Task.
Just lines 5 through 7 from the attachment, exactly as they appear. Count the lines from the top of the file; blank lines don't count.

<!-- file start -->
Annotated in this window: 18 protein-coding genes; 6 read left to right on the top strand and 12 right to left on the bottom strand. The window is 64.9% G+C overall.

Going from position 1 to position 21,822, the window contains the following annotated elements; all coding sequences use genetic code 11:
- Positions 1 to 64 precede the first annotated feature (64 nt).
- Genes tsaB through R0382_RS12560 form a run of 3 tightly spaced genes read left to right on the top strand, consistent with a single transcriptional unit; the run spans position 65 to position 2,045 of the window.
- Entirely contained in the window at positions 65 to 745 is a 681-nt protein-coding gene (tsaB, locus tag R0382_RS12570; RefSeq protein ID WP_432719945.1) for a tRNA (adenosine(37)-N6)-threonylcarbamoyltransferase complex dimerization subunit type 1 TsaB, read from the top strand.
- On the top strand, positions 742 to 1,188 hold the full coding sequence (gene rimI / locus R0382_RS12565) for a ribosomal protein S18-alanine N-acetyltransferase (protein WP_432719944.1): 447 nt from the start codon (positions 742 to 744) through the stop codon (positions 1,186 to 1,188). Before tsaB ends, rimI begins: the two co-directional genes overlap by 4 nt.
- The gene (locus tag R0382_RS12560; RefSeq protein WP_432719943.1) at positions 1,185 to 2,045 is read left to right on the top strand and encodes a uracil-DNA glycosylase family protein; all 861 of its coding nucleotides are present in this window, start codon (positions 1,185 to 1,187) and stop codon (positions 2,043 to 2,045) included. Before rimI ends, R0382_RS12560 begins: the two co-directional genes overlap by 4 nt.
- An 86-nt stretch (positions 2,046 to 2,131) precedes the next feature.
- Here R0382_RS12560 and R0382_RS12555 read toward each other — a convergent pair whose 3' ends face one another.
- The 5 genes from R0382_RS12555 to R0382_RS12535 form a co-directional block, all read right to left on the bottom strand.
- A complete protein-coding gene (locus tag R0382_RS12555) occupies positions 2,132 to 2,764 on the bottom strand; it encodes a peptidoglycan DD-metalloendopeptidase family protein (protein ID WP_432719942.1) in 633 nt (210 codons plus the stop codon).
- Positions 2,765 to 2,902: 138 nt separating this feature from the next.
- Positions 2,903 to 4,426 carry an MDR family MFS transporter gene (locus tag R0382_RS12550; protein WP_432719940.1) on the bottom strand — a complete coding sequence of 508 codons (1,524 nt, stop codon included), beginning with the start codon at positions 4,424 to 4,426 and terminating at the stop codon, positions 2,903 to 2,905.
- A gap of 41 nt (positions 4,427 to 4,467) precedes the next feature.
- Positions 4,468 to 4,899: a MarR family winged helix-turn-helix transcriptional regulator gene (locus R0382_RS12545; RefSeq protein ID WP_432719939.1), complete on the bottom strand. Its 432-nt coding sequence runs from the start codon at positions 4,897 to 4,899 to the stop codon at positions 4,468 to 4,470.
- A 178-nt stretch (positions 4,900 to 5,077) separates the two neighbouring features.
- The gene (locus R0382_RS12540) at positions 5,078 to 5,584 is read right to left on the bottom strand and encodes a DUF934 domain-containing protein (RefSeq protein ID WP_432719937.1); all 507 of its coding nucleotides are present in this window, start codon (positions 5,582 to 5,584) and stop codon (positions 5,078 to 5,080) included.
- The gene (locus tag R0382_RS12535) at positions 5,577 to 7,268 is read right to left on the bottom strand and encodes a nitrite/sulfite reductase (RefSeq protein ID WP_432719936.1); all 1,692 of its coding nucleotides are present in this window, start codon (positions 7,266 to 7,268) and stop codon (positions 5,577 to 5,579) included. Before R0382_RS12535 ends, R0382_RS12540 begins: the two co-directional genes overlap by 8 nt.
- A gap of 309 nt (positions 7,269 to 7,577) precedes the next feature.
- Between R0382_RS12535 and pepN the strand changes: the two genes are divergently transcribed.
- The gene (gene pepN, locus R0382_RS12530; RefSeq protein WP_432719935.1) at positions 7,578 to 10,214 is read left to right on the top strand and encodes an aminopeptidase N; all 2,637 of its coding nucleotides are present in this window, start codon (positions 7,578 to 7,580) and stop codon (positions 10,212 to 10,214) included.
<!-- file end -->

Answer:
- Entirely contained in the window at positions 65 to 745 is a 681-nt protein-coding gene (tsaB, locus tag R0382_RS12570; RefSeq protein ID WP_432719945.1) for a tRNA (adenosine(37)-N6)-threonylcarbamoyltransferase complex dimerization subunit type 1 TsaB, read from the top strand.
- On the top strand, positions 742 to 1,188 hold the full coding sequence (gene rimI / locus R0382_RS12565) for a ribosomal protein S18-alanine N-acetyltransferase (protein WP_432719944.1): 447 nt from the start codon (positions 742 to 744) through the stop codon (positions 1,186 to 1,188). Before tsaB ends, rimI begins: the two co-directional genes overlap by 4 nt.
- The gene (locus tag R0382_RS12560; RefSeq protein WP_432719943.1) at positions 1,185 to 2,045 is read left to right on the top strand and encodes a uracil-DNA glycosylase family protein; all 861 of its coding nucleotides are present in this window, start codon (positions 1,185 to 1,187) and stop codon (positions 2,043 to 2,045) included. Before rimI ends, R0382_RS12560 begins: the two co-directional genes overlap by 4 nt.